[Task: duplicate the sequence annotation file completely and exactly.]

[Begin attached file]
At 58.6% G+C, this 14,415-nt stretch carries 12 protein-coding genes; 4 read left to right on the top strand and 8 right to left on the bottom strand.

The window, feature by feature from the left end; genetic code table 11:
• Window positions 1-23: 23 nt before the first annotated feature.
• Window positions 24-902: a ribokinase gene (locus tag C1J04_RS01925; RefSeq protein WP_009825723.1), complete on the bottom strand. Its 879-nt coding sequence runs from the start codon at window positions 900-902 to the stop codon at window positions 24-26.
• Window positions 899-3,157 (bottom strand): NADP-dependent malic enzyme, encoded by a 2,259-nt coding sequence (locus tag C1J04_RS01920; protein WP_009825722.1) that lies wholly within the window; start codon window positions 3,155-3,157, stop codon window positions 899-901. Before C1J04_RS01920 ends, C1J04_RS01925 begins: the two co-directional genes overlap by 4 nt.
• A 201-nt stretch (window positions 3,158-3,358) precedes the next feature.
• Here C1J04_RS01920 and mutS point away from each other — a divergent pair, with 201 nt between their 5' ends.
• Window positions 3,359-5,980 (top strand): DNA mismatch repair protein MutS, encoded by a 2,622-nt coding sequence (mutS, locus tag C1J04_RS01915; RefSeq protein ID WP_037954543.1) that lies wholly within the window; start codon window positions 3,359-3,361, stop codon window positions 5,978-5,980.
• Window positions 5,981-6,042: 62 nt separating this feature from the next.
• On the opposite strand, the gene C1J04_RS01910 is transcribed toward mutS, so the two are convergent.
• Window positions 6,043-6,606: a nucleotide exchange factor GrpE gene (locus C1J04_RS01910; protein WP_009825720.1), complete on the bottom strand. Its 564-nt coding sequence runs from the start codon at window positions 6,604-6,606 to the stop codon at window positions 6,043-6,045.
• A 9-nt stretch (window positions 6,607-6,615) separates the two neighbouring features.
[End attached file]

At 58.6% G+C, this 14,415-nt stretch carries 12 protein-coding genes; 4 read left to right on the top strand and 8 right to left on the bottom strand.

The window, feature by feature from the left end; genetic code table 11:
• Window positions 1-23: 23 nt before the first annotated feature.
• Window positions 24-902: a ribokinase gene (locus tag C1J04_RS01925; RefSeq protein WP_009825723.1), complete on the bottom strand. Its 879-nt coding sequence runs from the start codon at window positions 900-902 to the stop codon at window positions 24-26.
• Window positions 899-3,157 (bottom strand): NADP-dependent malic enzyme, encoded by a 2,259-nt coding sequence (locus tag C1J04_RS01920; protein WP_009825722.1) that lies wholly within the window; start codon window positions 3,155-3,157, stop codon window positions 899-901. Before C1J04_RS01920 ends, C1J04_RS01925 begins: the two co-directional genes overlap by 4 nt.
• A 201-nt stretch (window positions 3,158-3,358) precedes the next feature.
• Here C1J04_RS01920 and mutS point away from each other — a divergent pair, with 201 nt between their 5' ends.
• Window positions 3,359-5,980 (top strand): DNA mismatch repair protein MutS, encoded by a 2,622-nt coding sequence (mutS, locus tag C1J04_RS01915; RefSeq protein ID WP_037954543.1) that lies wholly within the window; start codon window positions 3,359-3,361, stop codon window positions 5,978-5,980.
• Window positions 5,981-6,042: 62 nt separating this feature from the next.
• On the opposite strand, the gene C1J04_RS01910 is transcribed toward mutS, so the two are convergent.
• Window positions 6,043-6,606: a nucleotide exchange factor GrpE gene (locus C1J04_RS01910; protein WP_009825720.1), complete on the bottom strand. Its 564-nt coding sequence runs from the start codon at window positions 6,604-6,606 to the stop codon at window positions 6,043-6,045.
• A 9-nt stretch (window positions 6,607-6,615) separates the two neighbouring features.